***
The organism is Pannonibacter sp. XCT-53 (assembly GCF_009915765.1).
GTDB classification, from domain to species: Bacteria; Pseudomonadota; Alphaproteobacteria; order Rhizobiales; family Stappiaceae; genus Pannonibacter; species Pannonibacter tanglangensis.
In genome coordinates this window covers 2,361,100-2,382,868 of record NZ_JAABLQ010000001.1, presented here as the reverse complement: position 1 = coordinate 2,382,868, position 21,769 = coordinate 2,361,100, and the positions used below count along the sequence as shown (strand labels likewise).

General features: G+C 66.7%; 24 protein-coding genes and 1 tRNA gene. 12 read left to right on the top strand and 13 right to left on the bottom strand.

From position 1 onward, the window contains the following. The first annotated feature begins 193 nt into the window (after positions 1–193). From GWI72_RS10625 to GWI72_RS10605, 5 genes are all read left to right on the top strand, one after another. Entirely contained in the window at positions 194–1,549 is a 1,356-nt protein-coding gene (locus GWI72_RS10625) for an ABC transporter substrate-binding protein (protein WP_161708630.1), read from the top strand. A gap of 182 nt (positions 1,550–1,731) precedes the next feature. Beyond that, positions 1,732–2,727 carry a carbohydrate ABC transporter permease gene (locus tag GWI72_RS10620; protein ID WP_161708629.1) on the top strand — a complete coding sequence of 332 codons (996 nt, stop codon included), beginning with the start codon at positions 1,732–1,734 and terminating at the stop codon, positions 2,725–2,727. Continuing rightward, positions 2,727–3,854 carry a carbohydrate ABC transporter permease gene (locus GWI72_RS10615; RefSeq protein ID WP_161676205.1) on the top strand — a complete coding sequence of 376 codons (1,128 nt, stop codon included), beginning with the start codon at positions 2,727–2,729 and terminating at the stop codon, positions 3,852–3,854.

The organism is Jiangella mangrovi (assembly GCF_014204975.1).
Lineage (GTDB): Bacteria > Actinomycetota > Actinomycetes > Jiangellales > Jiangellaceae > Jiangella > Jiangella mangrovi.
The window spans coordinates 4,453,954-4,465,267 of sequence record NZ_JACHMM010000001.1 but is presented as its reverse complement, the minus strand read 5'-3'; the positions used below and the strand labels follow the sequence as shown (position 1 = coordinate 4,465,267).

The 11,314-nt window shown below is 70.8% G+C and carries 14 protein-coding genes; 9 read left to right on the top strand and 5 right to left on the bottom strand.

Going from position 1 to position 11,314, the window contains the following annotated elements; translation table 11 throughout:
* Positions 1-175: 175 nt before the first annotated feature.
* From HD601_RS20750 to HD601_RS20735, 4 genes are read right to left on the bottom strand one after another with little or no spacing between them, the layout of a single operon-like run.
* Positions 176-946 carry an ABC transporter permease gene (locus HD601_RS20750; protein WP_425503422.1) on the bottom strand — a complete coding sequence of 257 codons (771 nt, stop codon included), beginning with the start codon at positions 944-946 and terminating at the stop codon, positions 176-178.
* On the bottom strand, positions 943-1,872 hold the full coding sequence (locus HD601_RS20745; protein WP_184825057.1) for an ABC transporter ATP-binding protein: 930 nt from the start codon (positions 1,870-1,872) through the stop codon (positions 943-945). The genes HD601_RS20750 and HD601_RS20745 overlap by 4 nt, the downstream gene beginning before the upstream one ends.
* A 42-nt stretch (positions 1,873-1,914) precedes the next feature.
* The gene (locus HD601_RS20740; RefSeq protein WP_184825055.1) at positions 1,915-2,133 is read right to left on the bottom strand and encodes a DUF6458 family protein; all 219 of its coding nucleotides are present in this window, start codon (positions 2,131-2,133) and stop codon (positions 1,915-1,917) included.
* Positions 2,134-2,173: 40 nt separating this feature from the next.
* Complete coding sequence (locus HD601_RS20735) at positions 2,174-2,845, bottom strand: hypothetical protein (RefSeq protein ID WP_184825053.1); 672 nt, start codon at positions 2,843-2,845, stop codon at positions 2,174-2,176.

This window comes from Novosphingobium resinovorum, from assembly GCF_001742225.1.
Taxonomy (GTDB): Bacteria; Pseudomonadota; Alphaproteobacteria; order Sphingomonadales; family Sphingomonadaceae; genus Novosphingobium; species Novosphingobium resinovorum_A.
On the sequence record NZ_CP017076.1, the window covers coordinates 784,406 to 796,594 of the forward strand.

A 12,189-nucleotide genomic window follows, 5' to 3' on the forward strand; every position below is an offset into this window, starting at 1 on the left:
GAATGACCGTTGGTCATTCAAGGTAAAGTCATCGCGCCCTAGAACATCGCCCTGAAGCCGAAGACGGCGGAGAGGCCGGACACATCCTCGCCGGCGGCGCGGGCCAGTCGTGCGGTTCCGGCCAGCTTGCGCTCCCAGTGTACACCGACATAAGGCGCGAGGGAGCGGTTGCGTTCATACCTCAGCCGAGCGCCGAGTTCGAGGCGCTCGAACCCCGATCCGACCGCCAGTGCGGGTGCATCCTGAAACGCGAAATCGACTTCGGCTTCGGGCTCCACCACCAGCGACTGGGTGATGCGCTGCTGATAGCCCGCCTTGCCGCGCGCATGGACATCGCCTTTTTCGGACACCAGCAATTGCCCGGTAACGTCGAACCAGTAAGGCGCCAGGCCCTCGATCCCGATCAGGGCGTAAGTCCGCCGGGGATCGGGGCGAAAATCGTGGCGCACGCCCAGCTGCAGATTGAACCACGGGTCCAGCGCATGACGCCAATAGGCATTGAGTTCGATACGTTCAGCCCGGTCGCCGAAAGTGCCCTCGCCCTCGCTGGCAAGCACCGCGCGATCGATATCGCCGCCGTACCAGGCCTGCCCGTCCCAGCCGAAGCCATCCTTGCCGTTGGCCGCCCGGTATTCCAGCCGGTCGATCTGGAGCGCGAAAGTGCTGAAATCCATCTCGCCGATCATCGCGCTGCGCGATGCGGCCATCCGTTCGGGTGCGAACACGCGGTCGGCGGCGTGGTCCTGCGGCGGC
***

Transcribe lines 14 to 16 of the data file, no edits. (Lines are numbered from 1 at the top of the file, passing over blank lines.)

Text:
* On the bottom strand, positions 943-1,872 hold the full coding sequence (locus HD601_RS20745; protein WP_184825057.1) for an ABC transporter ATP-binding protein: 930 nt from the start codon (positions 1,870-1,872) through the stop codon (positions 943-945). The genes HD601_RS20750 and HD601_RS20745 overlap by 4 nt, the downstream gene beginning before the upstream one ends.
* A 42-nt stretch (positions 1,873-1,914) precedes the next feature.
* The gene (locus HD601_RS20740; RefSeq protein WP_184825055.1) at positions 1,915-2,133 is read right to left on the bottom strand and encodes a DUF6458 family protein; all 219 of its coding nucleotides are present in this window, start codon (positions 2,131-2,133) and stop codon (positions 1,915-1,917) included.